Plaza de la Virgen Blanca
Visitors to Vitoria should start at La Virgen Blanca, the city’s meeting point par excellence. Located between the Old Quarter and the Ensanche (expansion district), the square, surrounded by white houses and the monument to the Battle of Vitoria in 1813, is one of the festival’s protagonists. Keep an eye out for our programme and don’t forget to pay it a visit.
Pintxos at the Old Quarter
The Old Quarter built in the shape of an almond, and declared a Monumental Complex more than 20 years ago, preserves the mediaeval layout of its streets. Cuesta de San Francisco soon leads to Calle Cuchillería, one of the city’s main thoroughfares where you can enjoy the best pintxos and potes in Vitoria-Gasteiz, continuing later along Pintorería and Zapatería. Truth be told, the range is colossal, so you’re best advised to check one of the many reviews first to avoid going mad with such a tantalising pintxo offer:
They say the best Spanish potato omelette in the entire peninsula is made in Vitoria, specifically at Sagartoki restaurant, winner of the award for Best Pintxos and Tapas Bar in Spain, and the Best Tapa in Spain for its ‘Pintxo de Huevo’ (Egg Pintxo). If you are into something more traditional, treat yourself to a good steak at 15th century inn El Portalón, a luxury indulged by some of the festival´s artists.
Cathedral of Santa María
When Ken Follett visited he was so amazed that it inspired him to write the sequel to ‘The Pillars of the Earth’. The city, in gratitude, erected a sculpture of the author beside the cathedral. The Welshman was not alone in being inspired by the temple, declared a UNESCO World Heritage Site: Saramago, Paulo Coelho, Toti Martínez de Lezea and others have dedicated lines and lines of prose to what the locals call ‘The Old Cathedral’. Also of interest on account of its being “Open during building works”, whereby visitors can discover the buildings secrets via guided tours of the cathedral, regulation helmet and all.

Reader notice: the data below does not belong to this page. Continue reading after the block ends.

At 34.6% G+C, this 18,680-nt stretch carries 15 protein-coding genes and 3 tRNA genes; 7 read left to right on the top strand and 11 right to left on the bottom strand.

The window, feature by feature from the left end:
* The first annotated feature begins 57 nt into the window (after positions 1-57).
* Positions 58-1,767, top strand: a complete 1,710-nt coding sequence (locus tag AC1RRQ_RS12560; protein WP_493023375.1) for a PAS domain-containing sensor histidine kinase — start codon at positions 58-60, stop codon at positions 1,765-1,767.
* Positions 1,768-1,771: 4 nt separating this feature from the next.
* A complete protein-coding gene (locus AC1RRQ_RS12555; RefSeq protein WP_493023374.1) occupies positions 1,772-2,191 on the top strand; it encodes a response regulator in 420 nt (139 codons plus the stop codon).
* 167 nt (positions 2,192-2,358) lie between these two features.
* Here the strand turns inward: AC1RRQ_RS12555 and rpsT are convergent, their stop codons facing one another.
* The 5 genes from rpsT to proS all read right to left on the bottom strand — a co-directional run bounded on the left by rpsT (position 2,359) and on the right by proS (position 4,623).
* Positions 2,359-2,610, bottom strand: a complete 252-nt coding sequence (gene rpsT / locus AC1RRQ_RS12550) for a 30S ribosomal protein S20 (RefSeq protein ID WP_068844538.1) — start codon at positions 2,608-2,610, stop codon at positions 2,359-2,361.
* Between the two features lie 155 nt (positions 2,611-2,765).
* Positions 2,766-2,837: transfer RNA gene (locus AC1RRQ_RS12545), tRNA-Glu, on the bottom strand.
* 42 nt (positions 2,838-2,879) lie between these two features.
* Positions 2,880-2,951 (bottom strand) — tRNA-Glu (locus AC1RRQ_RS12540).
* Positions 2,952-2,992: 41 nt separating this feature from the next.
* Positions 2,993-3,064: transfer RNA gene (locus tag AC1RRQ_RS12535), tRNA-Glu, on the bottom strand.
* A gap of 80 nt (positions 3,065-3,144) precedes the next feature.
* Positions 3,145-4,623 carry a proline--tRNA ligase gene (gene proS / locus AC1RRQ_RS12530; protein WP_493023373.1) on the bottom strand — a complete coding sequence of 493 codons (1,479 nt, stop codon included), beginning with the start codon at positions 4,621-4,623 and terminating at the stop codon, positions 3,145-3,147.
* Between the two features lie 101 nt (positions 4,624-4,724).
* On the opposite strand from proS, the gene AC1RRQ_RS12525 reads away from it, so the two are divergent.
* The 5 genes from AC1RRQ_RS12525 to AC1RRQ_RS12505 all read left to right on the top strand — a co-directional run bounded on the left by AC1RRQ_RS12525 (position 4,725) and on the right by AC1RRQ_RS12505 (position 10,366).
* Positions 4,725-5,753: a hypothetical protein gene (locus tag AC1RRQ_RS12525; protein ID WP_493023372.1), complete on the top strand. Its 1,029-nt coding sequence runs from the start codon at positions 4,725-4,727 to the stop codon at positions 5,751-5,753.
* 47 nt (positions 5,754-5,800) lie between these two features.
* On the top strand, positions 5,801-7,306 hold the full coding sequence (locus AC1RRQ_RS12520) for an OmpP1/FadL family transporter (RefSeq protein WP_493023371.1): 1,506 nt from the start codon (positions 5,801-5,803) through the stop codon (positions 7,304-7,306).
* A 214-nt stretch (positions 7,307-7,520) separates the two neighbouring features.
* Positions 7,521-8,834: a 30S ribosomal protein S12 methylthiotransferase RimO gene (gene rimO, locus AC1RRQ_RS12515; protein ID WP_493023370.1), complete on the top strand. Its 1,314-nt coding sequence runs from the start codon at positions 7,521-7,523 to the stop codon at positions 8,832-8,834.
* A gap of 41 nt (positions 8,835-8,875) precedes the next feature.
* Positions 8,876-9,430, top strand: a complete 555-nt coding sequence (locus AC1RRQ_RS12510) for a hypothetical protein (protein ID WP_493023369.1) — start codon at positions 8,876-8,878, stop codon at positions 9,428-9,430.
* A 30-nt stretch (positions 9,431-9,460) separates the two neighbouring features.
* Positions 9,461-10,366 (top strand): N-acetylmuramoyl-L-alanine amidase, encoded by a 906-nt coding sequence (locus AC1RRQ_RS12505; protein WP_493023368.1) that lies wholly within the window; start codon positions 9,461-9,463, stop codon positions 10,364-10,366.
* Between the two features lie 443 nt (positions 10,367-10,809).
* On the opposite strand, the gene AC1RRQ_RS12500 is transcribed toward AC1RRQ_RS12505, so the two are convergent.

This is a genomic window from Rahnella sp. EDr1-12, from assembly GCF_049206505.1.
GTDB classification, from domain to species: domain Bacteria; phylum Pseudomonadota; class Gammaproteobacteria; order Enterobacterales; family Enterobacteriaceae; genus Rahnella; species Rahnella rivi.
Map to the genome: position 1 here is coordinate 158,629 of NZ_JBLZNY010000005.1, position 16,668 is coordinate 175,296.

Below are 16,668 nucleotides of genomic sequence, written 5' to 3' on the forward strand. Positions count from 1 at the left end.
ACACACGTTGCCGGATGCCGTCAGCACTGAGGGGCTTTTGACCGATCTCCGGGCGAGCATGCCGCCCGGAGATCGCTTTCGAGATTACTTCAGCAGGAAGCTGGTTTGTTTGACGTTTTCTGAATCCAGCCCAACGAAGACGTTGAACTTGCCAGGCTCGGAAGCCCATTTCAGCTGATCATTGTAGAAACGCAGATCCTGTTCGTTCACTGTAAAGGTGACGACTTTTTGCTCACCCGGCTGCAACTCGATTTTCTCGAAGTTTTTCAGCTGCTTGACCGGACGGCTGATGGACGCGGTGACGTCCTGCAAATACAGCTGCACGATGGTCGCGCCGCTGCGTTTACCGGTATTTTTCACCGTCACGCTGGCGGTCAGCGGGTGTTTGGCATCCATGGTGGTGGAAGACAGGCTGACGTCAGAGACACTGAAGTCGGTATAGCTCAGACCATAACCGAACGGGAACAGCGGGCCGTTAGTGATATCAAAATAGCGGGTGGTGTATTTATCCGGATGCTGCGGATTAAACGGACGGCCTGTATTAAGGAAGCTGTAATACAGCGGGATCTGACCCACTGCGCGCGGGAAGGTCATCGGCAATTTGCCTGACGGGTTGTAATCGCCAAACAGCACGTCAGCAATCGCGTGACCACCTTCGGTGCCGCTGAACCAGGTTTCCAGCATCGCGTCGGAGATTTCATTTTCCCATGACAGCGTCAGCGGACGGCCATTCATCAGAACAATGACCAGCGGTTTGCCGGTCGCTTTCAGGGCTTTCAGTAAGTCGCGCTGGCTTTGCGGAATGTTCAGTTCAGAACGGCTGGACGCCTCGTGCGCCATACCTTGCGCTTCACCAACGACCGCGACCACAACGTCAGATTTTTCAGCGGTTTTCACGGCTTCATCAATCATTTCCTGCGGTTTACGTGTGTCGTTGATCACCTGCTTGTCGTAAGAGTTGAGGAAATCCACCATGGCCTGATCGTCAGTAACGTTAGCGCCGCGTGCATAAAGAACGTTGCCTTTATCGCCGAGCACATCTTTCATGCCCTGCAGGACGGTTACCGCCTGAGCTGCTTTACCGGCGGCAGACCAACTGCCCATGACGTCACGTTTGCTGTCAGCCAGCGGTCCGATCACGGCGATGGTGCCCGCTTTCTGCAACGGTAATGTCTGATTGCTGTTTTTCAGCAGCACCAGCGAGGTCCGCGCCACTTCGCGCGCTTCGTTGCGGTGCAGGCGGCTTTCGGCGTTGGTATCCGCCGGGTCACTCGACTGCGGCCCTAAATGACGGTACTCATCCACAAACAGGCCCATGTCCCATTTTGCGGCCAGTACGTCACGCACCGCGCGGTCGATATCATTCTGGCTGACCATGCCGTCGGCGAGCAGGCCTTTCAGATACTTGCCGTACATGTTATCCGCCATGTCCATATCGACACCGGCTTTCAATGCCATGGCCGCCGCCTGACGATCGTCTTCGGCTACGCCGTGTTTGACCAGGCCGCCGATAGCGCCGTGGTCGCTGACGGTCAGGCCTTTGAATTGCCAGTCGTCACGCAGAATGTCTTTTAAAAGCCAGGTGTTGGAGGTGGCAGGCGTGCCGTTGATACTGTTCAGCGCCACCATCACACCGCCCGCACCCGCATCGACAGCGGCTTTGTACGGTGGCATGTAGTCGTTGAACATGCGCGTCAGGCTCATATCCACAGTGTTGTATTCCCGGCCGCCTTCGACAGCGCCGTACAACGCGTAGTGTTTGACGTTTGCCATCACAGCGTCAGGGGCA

No. 54 Cuchillería is home to Bibat, meaning ‘two in one’ in Basque. This museum complex combines the Museo Fournier de Naipes, located in the renaissance palace of Bendaña, and the Museum of Archaeology, a modern building designed by Patxi Mangado that has become an undisputed landmark in the city.
But without a doubt, the king of museums in Gasteiz is the Artium, Basque Museum-Centre of Contemporary Art, located a stone’s throw from the Old Quarter. Picasso, Dalí, Miró, Tàpies and Chillida, film series, concerts or poetry recitals await, the museum programme is available here.
Vitoria-Gasteiz will also become the State’s capital of rock ‘n’ roll on 22 and 23 June thanks to the Azkena Rock Festival. But festivalgoers don’t live off rock alone. Consider this: it was European Green Capital in 2012 and Spanish Gastronomy Capital in 2014.
Let’s talk wines. We’re at the gates of one of the richest wine regions. In Rioja Alavesa you can encounter small family wineries and wonders such as Frank Gehry’s building. You can stroll through vineyards, get to know its small villages and above all enjoy its wine tastings.
Vitoria-Gasteiz was warded the title of European Green Capital in 2012 for a reason. It rewarded the city for its efforts and commitment to the environment and sustainability, and its Green Belt had a lot to do with it: the city is surrounded by six parks, with over seven hundred hectares of forest, lakes, meadows and walkways that can be traversed on foot, by bike or even hot air balloon. Not to be missed, at the largest, Salburua, you may even run across deer!
The pedestrian network comprised of Postas, Dato, San Prudencio, Fueros, Independencia and Diputación streets is ideal for picking up everything you forgot to bring, and preparing your festival suitcase whilst on a gentle stroll. Here you will find all of the fashion stores we are all familiar with. But if you want something more artisan, bohemian and different, then once again the Old Quarter should be your destination.